1. Preheat oven to 350 Fahrenheit. Cube brioche bread and spread out onto baking sheet, place in oven for 15 minutes to dry out the bread. (Alternatively, cube the bread and leave it out on the tray overnight to become stale.)
  2. Lightly grease an 8" round cake pan or baking dish and set aside.
  3. In a large bowl whisk together eggs, cream, sugar, vanilla, cinnamon, nutmeg, and salt until well mixed.
  4. Add cubed brioche bread and toss with a spatula or spoon to coat each piece.
  5. Pour into prepared pan and tightly cover with foil.
  6. Place trivet in bottom of Instant Pot. (If you don't have a trivet, ball up some foil and place it in the bottom.) Cover with 1 cup water.
  7. Put foil covered pan into the Instant Pot. Place lid on pot and ensure it is well-sealed and the valve is closed.
  8. Set Instant Pot to cook with high pressure for 30 minutes.
  9. When the Instant Pot is finished cooking, carefully open the valve to release the steam. Remove the pan using two forks and peel back the foil.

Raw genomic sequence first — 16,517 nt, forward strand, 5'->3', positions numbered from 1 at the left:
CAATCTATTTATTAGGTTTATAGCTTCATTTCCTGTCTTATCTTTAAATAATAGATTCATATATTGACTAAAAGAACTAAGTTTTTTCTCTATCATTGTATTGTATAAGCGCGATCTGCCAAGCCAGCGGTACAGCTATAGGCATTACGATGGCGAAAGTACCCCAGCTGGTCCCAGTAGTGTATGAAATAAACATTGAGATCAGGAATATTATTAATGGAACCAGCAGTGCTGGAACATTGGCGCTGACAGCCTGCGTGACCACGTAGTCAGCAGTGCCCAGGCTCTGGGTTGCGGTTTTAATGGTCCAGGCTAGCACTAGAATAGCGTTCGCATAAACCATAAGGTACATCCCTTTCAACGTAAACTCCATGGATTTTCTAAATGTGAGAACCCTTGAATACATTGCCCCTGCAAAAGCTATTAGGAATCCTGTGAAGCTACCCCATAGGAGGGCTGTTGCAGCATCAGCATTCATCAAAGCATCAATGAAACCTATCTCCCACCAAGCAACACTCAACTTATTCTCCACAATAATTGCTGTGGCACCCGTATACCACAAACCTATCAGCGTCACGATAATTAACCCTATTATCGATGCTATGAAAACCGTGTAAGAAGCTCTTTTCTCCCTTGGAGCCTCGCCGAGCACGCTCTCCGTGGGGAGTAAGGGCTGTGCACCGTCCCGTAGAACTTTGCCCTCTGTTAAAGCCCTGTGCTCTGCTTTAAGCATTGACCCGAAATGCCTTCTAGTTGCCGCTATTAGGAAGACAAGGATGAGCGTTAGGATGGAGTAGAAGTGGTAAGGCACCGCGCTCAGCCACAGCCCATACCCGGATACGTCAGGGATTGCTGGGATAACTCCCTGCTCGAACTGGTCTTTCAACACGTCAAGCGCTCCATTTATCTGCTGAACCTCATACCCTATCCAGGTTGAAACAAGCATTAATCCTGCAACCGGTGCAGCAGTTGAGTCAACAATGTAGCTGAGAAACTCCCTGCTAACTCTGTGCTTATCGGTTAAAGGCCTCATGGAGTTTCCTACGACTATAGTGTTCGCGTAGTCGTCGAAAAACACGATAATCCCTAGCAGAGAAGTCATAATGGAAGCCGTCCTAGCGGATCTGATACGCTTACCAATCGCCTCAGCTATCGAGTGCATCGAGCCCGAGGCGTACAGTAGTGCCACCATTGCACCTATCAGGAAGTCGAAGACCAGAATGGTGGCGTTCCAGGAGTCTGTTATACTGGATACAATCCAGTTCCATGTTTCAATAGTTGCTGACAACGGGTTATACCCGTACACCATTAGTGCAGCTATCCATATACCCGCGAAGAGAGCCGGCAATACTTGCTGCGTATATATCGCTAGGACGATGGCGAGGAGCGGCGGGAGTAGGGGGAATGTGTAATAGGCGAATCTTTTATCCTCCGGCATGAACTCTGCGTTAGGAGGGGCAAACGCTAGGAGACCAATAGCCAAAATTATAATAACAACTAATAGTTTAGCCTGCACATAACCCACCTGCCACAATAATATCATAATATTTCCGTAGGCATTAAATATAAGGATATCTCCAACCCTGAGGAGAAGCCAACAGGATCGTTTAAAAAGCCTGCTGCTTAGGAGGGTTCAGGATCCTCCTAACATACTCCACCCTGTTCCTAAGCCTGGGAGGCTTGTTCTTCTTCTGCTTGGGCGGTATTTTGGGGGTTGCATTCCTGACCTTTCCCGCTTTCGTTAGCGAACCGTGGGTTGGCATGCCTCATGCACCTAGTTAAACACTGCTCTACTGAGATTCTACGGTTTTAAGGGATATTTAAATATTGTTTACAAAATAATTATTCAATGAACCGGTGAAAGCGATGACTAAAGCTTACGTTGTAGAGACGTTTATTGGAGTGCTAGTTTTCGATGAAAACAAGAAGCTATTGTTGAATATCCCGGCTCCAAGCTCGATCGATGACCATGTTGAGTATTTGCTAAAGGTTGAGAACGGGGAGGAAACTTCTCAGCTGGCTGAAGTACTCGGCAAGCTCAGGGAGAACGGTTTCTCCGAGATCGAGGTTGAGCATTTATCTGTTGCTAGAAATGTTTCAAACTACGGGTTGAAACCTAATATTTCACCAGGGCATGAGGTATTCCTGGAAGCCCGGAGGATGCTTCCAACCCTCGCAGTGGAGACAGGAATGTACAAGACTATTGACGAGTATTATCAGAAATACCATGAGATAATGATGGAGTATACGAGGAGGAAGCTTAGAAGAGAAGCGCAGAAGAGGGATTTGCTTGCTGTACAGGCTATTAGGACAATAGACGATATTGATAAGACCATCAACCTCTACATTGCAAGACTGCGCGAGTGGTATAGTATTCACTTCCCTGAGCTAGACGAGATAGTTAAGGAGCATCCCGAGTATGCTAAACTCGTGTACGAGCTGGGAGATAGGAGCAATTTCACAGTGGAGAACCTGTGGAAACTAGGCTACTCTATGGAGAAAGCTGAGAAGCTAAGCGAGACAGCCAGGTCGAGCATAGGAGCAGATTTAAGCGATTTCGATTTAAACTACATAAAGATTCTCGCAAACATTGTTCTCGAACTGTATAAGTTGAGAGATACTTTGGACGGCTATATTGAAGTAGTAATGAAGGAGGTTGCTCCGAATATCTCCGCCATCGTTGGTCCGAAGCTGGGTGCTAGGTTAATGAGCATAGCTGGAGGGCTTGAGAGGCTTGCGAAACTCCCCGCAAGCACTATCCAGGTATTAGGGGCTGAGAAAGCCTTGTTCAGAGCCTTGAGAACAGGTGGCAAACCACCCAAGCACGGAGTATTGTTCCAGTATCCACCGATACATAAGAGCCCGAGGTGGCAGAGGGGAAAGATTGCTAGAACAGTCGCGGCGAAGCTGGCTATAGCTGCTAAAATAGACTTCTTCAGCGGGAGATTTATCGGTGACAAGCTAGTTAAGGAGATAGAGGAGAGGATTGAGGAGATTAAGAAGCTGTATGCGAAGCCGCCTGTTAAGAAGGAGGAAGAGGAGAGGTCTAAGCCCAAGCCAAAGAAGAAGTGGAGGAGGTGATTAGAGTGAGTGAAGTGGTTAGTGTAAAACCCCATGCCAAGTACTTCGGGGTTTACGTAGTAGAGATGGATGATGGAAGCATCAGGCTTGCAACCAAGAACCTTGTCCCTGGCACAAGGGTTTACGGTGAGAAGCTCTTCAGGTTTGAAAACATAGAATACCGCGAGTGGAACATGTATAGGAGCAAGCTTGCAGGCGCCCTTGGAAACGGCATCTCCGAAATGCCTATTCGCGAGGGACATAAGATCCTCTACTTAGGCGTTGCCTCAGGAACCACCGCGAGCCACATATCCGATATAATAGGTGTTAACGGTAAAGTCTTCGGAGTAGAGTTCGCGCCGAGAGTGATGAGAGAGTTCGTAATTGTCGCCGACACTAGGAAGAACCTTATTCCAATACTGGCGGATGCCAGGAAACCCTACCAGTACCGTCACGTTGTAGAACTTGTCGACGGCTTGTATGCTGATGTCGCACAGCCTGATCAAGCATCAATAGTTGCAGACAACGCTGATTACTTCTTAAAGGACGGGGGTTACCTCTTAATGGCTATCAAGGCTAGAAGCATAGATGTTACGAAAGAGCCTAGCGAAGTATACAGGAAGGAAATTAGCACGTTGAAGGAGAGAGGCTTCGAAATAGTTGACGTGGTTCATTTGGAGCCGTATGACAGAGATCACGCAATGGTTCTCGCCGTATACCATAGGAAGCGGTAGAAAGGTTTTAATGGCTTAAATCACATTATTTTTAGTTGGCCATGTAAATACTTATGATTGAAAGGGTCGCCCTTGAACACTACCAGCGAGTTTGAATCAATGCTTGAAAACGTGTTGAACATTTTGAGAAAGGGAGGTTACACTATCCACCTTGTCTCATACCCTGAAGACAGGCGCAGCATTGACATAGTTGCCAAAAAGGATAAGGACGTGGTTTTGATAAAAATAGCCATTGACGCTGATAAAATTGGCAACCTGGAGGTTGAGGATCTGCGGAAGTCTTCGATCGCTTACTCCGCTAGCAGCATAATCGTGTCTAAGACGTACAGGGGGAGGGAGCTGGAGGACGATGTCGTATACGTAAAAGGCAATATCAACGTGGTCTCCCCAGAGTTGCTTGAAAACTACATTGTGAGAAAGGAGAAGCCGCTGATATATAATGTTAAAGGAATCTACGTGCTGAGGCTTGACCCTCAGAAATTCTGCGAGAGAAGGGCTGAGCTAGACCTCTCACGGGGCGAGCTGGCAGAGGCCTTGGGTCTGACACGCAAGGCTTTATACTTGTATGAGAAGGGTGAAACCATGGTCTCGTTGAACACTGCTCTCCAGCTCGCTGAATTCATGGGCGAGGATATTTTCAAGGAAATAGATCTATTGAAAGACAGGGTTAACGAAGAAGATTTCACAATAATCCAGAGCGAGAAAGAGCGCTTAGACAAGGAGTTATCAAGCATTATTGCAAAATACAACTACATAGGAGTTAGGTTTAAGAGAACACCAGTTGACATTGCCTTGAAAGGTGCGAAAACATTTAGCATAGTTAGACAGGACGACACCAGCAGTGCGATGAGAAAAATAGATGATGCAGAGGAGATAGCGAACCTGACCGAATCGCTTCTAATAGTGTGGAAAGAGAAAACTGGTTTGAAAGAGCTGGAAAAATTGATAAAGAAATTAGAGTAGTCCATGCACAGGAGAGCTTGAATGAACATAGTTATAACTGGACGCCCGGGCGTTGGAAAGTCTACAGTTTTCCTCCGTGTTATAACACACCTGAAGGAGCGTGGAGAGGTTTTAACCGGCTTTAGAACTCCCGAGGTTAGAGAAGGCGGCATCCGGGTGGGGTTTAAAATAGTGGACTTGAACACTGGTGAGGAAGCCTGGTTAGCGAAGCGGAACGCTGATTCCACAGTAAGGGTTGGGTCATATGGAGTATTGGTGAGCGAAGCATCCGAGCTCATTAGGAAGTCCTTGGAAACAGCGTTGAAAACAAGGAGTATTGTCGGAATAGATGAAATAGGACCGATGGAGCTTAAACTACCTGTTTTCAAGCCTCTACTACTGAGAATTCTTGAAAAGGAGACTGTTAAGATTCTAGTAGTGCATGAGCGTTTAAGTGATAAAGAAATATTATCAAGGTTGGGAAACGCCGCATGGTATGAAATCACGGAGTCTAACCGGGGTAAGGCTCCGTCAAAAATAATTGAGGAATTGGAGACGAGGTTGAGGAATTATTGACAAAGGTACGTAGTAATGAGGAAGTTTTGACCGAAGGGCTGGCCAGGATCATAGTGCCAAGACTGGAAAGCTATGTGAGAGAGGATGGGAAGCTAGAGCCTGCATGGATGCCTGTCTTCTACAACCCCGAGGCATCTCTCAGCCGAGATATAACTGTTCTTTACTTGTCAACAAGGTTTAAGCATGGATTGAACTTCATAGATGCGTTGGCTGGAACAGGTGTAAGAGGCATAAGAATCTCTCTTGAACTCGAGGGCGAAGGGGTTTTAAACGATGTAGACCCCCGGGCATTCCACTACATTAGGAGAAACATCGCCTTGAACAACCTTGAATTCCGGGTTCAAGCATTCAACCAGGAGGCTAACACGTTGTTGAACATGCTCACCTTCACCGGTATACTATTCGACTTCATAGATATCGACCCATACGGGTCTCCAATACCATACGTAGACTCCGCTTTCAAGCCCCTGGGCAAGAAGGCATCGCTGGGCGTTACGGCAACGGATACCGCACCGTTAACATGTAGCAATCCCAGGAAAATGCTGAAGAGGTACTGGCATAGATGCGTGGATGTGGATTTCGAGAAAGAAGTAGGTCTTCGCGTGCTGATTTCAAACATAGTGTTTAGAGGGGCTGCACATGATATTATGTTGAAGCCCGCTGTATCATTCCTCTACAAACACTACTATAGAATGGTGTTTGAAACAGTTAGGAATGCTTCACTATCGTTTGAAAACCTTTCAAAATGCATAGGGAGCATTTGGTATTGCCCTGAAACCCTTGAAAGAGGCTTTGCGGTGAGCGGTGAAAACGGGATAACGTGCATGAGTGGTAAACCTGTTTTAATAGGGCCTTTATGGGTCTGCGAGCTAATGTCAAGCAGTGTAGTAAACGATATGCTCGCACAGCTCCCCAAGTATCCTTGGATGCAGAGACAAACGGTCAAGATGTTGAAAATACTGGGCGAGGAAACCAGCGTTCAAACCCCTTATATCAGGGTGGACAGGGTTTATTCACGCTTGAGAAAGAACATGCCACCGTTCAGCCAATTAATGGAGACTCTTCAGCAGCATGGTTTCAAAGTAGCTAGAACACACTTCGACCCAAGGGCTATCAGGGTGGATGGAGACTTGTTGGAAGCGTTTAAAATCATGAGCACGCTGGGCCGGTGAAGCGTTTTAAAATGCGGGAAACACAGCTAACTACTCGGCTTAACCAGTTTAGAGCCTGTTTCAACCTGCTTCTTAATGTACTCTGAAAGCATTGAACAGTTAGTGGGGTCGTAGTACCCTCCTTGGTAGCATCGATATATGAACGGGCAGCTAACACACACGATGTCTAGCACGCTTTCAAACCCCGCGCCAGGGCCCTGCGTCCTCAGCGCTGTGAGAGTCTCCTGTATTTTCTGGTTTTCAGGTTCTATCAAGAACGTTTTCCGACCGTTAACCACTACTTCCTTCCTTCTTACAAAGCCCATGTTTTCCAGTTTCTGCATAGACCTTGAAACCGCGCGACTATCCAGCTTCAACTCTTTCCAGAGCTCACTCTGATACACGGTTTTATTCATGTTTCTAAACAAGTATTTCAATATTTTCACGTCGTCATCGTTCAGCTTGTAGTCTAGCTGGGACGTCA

10. Serve as is or broil in the oven for 5 minutes until a crust forms. If desired, top with powdered sugar, maple syrup, and/or fresh berries.
  11. Any leftovers can be stored in the fridge for two days.
Calories per Serving 504
Total Fat 28.0 g
Saturated Fat 14.3 g
Trans Fat 0.0 g
Cholesterol 294.7 mg
Total Carbohydrates 47.7 g
Dietary Fiber 2.9 g
Total Sugars 9.1 g
Sodium 420.4 mg
Protein 15.0 g
The information shown is Edamam’s estimate based on available ingredients and preparation. It should not be considered a substitute for a professional nutritionist’s advice.